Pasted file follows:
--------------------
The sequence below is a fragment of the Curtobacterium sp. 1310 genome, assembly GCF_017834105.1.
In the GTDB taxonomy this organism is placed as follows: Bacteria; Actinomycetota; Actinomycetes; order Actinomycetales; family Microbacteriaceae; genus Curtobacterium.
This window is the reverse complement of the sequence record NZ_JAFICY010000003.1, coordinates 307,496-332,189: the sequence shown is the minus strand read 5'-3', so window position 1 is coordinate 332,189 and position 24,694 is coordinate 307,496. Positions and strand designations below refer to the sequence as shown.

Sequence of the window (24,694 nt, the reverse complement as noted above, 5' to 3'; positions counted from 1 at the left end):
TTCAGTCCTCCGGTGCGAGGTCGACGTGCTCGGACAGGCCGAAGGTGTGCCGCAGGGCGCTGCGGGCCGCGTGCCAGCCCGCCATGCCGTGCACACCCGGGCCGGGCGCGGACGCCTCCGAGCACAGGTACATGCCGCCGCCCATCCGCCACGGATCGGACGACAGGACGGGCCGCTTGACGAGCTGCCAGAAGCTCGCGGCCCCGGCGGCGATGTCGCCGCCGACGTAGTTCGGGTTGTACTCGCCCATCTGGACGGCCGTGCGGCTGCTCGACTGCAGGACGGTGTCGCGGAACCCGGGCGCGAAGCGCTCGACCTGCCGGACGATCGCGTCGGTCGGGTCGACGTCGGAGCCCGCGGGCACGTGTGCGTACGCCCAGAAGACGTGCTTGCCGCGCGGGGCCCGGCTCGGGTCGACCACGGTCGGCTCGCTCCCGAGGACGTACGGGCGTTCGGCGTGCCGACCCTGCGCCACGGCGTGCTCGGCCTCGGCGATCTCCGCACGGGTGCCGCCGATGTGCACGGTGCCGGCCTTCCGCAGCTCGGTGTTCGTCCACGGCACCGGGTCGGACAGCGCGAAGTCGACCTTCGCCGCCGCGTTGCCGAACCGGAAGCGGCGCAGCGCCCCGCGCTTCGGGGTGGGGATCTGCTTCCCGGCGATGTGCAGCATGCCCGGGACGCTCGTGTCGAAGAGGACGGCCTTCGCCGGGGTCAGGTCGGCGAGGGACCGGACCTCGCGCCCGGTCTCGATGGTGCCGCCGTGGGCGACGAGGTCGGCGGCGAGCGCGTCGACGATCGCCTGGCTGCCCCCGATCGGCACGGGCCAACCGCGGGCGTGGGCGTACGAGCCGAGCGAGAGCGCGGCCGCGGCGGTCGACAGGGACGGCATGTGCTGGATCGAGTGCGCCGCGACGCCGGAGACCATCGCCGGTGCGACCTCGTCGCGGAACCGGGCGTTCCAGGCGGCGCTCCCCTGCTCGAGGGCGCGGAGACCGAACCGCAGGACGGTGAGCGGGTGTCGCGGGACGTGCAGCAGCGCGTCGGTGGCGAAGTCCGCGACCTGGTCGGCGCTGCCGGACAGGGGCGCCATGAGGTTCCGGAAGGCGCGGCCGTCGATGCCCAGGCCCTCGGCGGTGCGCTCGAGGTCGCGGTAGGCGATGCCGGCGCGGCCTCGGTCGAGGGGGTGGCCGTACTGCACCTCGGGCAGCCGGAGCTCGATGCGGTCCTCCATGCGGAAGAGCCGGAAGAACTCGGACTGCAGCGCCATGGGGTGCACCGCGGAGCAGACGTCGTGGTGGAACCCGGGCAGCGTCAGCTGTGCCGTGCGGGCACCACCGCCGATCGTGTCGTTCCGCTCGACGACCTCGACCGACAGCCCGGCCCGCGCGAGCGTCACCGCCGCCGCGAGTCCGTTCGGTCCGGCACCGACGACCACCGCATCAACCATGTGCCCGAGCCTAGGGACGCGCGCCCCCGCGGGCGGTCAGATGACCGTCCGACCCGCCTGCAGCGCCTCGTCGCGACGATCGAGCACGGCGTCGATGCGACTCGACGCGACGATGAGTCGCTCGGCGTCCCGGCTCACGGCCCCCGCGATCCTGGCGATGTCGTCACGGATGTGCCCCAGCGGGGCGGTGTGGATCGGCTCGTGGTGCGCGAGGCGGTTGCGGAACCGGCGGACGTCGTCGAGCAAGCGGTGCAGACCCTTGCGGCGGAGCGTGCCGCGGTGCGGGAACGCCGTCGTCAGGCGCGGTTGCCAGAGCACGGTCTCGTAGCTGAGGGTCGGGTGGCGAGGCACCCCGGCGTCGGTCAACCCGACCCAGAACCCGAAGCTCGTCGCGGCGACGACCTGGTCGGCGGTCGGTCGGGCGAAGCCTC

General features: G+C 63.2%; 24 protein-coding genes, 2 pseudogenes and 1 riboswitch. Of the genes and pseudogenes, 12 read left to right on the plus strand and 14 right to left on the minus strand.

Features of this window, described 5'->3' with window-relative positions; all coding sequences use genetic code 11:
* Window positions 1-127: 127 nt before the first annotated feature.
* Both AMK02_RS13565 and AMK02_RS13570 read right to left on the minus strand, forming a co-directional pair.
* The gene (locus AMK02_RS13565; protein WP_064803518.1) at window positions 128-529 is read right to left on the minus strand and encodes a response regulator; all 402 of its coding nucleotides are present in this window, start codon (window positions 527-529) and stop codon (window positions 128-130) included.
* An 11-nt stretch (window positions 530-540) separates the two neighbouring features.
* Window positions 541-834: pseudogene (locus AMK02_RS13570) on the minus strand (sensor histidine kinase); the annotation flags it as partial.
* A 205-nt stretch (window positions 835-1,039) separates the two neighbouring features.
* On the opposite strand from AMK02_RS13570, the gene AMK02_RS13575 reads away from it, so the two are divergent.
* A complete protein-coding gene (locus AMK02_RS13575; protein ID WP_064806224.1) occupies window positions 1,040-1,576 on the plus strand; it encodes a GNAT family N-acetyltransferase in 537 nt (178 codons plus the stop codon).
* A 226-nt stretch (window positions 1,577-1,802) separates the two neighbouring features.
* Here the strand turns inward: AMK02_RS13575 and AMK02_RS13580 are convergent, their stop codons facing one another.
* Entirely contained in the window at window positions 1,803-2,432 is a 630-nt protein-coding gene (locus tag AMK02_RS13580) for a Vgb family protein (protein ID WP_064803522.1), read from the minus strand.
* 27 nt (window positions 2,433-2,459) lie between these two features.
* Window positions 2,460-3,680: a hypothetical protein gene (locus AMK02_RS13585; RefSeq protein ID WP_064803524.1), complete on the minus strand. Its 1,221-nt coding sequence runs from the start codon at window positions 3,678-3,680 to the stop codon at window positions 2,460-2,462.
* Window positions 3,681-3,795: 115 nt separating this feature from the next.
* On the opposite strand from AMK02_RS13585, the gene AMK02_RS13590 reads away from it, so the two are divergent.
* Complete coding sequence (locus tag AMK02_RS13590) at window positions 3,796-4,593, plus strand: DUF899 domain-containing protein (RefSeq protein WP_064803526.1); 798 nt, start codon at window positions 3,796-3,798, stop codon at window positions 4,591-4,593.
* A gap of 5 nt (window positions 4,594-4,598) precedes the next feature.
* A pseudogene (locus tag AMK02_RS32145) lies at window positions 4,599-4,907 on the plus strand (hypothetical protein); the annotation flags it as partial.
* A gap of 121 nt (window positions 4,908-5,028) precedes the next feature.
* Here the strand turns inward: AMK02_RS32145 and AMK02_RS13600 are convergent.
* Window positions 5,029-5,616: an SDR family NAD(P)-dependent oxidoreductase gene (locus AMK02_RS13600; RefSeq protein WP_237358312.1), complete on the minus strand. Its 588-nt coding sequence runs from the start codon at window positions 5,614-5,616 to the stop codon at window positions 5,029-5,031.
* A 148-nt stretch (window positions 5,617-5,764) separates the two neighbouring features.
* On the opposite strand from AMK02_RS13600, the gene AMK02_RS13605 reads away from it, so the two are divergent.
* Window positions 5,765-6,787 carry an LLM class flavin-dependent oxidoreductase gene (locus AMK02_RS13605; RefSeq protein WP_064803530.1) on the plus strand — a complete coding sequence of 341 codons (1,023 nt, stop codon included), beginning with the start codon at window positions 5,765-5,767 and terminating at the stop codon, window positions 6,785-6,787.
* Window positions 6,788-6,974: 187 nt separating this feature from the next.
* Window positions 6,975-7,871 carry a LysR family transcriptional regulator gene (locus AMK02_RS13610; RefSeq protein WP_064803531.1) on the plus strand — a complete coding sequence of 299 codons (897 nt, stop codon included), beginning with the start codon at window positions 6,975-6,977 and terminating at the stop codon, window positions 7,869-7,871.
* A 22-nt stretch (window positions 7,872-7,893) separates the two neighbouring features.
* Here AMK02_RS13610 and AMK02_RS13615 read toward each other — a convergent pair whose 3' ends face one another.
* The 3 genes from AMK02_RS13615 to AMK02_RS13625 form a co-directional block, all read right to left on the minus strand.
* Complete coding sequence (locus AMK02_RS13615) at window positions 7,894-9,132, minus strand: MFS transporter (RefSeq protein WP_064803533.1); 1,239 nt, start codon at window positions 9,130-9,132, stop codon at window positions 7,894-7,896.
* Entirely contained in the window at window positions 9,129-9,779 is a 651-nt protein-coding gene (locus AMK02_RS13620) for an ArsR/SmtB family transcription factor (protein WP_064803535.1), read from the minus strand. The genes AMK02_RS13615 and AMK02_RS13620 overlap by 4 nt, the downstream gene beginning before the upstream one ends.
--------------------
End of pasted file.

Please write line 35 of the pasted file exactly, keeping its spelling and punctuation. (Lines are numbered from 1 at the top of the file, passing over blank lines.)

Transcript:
* Here AMK02_RS13610 and AMK02_RS13615 read toward each other — a convergent pair whose 3' ends face one another.